They Just Might Be Catching On!
Submitted by Kat Philips on Mon, 2012-09-10 13:32
Don’t get too excited yet, but it appears that some commentators are starting to embrace what we’ve known for some time.
And that is: the sweet spot demographic for the Yellow Pages is also the sweet spot demographic for many advertisers!
I recently read with great interest an article by Jonathan Alcorn of Bloomberg News in which he addresses the derision aimed at the CBS television network because of its “older viewer base”. As it turns out, that’s good news for CBS.
Here’s part of what Mr. Alcorn wrote:
“The last of the U.S. Baby Boomers turn 48 this year, moving into the sweet spot for luxury cars, financial services and pharmaceuticals, three of CBS's largest ad categories.
The shift is forcing marketers to reconsider how they target the $12.7 billion that researcher Kantar Media says they spent on prime-time network TV ads last year. As Boomers -- people born between 1946 and 1964 -- leave the 18-to-49-year-old group that has long dominated TV advertising, companies are focusing more on older consumers.
‘While we enjoy winning in all the categories, 18-to-49 is not the end-all it's made out to be,’ Nina Tassler, CBS's head of entertainment. ….
Marketers have long viewed younger consumers as more open to new products and less likely to have established loyalties. Time and economics are changing that. Most Americans don't set up households until after college, according to Pat McDonough, senior VP of insights, analysis and policy at Nielsen, which reports the audience ratings used to set advertising rates. And more people in their 50s are willing to try new products, she said.
‘Realistically, most 18-year-olds aren't determining what laundry detergent they'll use,’ Ms. McDonough said. ….
The perception that 50 is "ancient" is changing, according to Peter Gardiner, national media buyer at Deutsch, a unit of New York-based Interpublic Group of Cos. that lists Microsoft and Johnson and Johnson & Johnson as clients. Most have grown children, are in their peak earnings years and are still a decade or more from retirement, he said.
‘It's not that the younger demographic is less important,’ said Mr. Gardiner, who notes half his clients have begun to target 25-to-54-year-olds in recent years. ‘It's that the older audience is becoming more important.’
The buying power of older viewers has also grown, said David Poltrack, CBS's chief research officer, while 18-to-24- year-olds have been hit hard by the slow recovery.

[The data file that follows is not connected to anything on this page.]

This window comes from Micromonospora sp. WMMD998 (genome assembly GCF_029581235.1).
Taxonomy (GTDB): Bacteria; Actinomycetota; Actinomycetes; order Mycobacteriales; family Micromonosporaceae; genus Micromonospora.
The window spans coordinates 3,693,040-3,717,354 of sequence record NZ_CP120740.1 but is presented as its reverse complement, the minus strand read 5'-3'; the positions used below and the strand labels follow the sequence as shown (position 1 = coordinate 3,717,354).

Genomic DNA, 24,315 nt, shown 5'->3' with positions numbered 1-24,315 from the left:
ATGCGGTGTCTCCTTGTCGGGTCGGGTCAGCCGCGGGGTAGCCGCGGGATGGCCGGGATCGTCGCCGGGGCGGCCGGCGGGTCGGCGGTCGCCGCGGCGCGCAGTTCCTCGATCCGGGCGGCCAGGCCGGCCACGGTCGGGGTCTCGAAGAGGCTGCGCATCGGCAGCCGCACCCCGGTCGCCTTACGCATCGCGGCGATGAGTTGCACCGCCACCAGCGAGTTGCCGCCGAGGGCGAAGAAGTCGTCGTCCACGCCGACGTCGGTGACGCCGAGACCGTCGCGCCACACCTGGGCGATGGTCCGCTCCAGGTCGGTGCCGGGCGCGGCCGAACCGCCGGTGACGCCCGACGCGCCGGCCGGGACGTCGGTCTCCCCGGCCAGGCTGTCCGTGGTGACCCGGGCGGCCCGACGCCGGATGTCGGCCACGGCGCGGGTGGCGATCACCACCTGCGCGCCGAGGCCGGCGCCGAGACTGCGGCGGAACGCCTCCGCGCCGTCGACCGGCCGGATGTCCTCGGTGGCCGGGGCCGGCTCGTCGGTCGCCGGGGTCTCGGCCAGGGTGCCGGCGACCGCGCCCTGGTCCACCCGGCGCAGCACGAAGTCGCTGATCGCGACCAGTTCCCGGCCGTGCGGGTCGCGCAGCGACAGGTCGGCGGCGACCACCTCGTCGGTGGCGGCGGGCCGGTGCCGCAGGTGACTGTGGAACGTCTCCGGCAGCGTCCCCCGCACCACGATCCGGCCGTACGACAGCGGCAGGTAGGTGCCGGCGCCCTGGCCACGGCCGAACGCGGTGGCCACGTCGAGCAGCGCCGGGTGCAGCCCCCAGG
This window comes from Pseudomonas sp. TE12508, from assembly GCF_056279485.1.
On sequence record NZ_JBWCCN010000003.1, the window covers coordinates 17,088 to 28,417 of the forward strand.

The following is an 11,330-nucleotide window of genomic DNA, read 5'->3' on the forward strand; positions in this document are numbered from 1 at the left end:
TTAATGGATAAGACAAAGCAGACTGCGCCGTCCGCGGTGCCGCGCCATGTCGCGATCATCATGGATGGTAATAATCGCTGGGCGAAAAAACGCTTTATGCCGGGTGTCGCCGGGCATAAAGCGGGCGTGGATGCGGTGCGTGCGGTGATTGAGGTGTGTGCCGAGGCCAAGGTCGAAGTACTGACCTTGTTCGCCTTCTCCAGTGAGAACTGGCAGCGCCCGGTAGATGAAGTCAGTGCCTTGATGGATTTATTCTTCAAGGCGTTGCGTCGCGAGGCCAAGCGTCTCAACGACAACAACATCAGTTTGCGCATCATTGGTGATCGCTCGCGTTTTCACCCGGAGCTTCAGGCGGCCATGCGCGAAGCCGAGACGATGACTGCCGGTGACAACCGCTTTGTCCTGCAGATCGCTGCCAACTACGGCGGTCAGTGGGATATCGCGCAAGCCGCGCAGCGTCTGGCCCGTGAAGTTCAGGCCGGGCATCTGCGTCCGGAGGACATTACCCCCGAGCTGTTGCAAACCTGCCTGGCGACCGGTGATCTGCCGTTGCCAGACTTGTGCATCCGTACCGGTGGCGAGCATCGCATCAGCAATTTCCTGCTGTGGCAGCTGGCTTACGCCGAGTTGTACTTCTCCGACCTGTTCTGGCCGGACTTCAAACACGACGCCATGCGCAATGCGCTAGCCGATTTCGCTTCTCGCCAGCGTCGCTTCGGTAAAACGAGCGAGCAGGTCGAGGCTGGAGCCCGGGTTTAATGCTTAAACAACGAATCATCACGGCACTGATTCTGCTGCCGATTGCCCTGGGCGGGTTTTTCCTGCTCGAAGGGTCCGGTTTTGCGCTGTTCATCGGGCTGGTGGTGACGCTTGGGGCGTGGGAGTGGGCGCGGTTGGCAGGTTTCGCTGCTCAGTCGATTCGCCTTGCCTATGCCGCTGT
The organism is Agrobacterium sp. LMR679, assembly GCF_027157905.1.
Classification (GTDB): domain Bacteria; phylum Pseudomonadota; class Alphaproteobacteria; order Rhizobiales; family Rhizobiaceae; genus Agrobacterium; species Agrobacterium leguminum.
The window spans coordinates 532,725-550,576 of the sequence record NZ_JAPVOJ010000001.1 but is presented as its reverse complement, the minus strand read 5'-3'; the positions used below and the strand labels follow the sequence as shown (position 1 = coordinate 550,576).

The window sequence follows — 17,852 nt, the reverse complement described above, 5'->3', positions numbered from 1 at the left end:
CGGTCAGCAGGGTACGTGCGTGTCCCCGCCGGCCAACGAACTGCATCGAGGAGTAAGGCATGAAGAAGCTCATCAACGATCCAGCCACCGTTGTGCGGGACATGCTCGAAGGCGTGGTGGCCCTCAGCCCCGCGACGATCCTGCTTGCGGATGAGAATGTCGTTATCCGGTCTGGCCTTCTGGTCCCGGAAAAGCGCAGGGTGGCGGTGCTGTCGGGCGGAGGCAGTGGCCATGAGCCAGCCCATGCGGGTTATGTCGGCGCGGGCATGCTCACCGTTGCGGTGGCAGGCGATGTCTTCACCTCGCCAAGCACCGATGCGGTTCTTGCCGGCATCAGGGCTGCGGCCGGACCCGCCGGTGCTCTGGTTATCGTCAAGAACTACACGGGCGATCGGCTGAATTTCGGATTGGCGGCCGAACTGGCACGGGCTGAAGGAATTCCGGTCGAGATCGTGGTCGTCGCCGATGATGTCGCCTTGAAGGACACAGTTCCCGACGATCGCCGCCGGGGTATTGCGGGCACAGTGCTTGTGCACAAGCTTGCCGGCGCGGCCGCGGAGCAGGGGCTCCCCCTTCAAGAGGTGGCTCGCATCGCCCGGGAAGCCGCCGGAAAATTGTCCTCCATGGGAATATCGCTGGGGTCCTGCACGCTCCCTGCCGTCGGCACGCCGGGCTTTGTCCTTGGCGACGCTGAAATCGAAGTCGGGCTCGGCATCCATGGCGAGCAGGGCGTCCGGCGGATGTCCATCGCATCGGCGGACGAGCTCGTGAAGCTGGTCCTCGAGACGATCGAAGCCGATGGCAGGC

The 45-to-64-year-old age group was least affected by the recession, according to Census data. The group's 2010 median annual income of $60,700 was 2.1% less than before the recession. Those under age 25 suffered a 9.7% decline, to $24,140. ….
CBS says four of its top five advertising categories by revenue target viewers ages 25 to 54, including luxury cars, pharmaceuticals and financial services like banks, credit card companies and insurers.
‘This demo, when you look at 25 to 54, is the cornerstone of what luxury marketers are looking for today,’ said Loren Angelo, general manager of Audi Brand Marketing.
Investors see a difference too. CBS Corp., controlled by 89-year-old billionaire Sumner Redstone, has a 59% higher price-earnings ratio than Viacom, Redstone's other major media holding, which targets younger viewers with networks such as Nickelodeon and MTV. ….
CBS still sells a "substantial" number of commercials targeted at younger viewers, said Jo Ann Ross, who oversees ad sales. The network airs 11 of the most-watched programs in the 18-49 demographic, more than any other broadcast network, according to Nielsen data.
Nonetheless, ‘we always end up with more being spent on adults 25 to 54 in prime time,’ Ms. Ross said.”
Many of the positive points Mr, Alcorn makes in his article provide a direct corollary to the Yellow Pages value story. We’ve long known what CBS is just now recognizing, the “older audience” is our sweet spot, and that sweet spot is expanding.
The fact is that the people with the most money, those who are least impacted by the slow economy, those still experiencing significant life events, are precisely the people who use the Yellow Pages the most. Advertisers must understand this reality.
Make sure your salespeople see this. The media are different, but the truth is the same.
By Larry Angove